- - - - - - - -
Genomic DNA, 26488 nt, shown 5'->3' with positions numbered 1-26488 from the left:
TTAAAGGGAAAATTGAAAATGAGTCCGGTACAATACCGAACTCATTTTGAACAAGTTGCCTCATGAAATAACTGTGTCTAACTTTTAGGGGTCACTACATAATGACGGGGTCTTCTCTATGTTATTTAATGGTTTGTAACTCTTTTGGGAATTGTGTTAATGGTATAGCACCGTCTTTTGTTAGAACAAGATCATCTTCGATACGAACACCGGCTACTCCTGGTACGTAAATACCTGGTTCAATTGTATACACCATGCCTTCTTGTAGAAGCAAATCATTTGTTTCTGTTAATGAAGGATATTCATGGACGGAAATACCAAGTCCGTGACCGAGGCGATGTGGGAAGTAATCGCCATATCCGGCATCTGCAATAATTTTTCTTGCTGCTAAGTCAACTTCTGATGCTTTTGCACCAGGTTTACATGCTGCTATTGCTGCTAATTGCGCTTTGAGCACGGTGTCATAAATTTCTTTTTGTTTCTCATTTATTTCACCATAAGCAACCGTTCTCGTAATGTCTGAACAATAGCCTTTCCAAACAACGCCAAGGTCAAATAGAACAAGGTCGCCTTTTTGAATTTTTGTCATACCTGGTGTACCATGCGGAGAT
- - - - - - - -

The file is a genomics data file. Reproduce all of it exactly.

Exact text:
Genomic DNA, 26488 nt, shown 5'->3' with positions numbered 1-26488 from the left:
TTAAAGGGAAAATTGAAAATGAGTCCGGTACAATACCGAACTCATTTTGAACAAGTTGCCTCATGAAATAACTGTGTCTAACTTTTAGGGGTCACTACATAATGACGGGGTCTTCTCTATGTTATTTAATGGTTTGTAACTCTTTTGGGAATTGTGTTAATGGTATAGCACCGTCTTTTGTTAGAACAAGATCATCTTCGATACGAACACCGGCTACTCCTGGTACGTAAATACCTGGTTCAATTGTATACACCATGCCTTCTTGTAGAAGCAAATCATTTGTTTCTGTTAATGAAGGATATTCATGGACGGAAATACCAAGTCCGTGACCGAGGCGATGTGGGAAGTAATCGCCATATCCGGCATCTGCAATAATTTTTCTTGCTGCTAAGTCAACTTCTGATGCTTTTGCACCAGGTTTACATGCTGCTATTGCTGCTAATTGCGCTTTGAGCACGGTGTCATAAATTTCTTTTTGTTTCTCATTTATTTCACCATAAGCAACCGTTCTCGTAATGTCTGAACAATAGCCTTTCCAAACAACGCCAAGGTCAAATAGAACAAGGTCGCCTTTTTGAATTTTTGTCATACCTGGTGTACCATGCGGAGAT